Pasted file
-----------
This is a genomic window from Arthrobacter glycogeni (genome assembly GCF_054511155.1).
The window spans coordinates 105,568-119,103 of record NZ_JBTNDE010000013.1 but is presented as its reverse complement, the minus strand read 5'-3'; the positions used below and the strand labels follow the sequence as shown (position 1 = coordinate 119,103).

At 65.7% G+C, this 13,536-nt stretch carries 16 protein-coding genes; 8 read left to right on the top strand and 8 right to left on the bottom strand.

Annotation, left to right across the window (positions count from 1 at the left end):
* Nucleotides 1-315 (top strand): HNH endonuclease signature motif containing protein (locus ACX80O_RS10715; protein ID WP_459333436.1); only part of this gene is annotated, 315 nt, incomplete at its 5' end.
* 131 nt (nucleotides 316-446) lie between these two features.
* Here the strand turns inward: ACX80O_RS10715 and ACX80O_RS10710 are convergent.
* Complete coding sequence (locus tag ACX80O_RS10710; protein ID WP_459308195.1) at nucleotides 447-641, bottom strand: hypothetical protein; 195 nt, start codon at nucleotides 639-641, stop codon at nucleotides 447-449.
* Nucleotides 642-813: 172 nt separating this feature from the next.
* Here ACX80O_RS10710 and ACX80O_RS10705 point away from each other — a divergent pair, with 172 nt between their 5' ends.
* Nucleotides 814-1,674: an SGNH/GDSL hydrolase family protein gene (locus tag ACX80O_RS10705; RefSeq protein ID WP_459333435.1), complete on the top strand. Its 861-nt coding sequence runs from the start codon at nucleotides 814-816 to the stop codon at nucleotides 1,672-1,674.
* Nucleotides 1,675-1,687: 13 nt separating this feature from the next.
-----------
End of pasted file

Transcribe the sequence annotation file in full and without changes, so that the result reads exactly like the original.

This is a genomic window from Arthrobacter glycogeni (genome assembly GCF_054511155.1).
The window spans coordinates 105,568-119,103 of record NZ_JBTNDE010000013.1 but is presented as its reverse complement, the minus strand read 5'-3'; the positions used below and the strand labels follow the sequence as shown (position 1 = coordinate 119,103).

At 65.7% G+C, this 13,536-nt stretch carries 16 protein-coding genes; 8 read left to right on the top strand and 8 right to left on the bottom strand.

Annotation, left to right across the window (positions count from 1 at the left end):
* Nucleotides 1-315 (top strand): HNH endonuclease signature motif containing protein (locus ACX80O_RS10715; protein ID WP_459333436.1); only part of this gene is annotated, 315 nt, incomplete at its 5' end.
* 131 nt (nucleotides 316-446) lie between these two features.
* Here the strand turns inward: ACX80O_RS10715 and ACX80O_RS10710 are convergent.
* Complete coding sequence (locus tag ACX80O_RS10710; protein ID WP_459308195.1) at nucleotides 447-641, bottom strand: hypothetical protein; 195 nt, start codon at nucleotides 639-641, stop codon at nucleotides 447-449.
* Nucleotides 642-813: 172 nt separating this feature from the next.
* Here ACX80O_RS10710 and ACX80O_RS10705 point away from each other — a divergent pair, with 172 nt between their 5' ends.
* Nucleotides 814-1,674: an SGNH/GDSL hydrolase family protein gene (locus tag ACX80O_RS10705; RefSeq protein ID WP_459333435.1), complete on the top strand. Its 861-nt coding sequence runs from the start codon at nucleotides 814-816 to the stop codon at nucleotides 1,672-1,674.
* Nucleotides 1,675-1,687: 13 nt separating this feature from the next.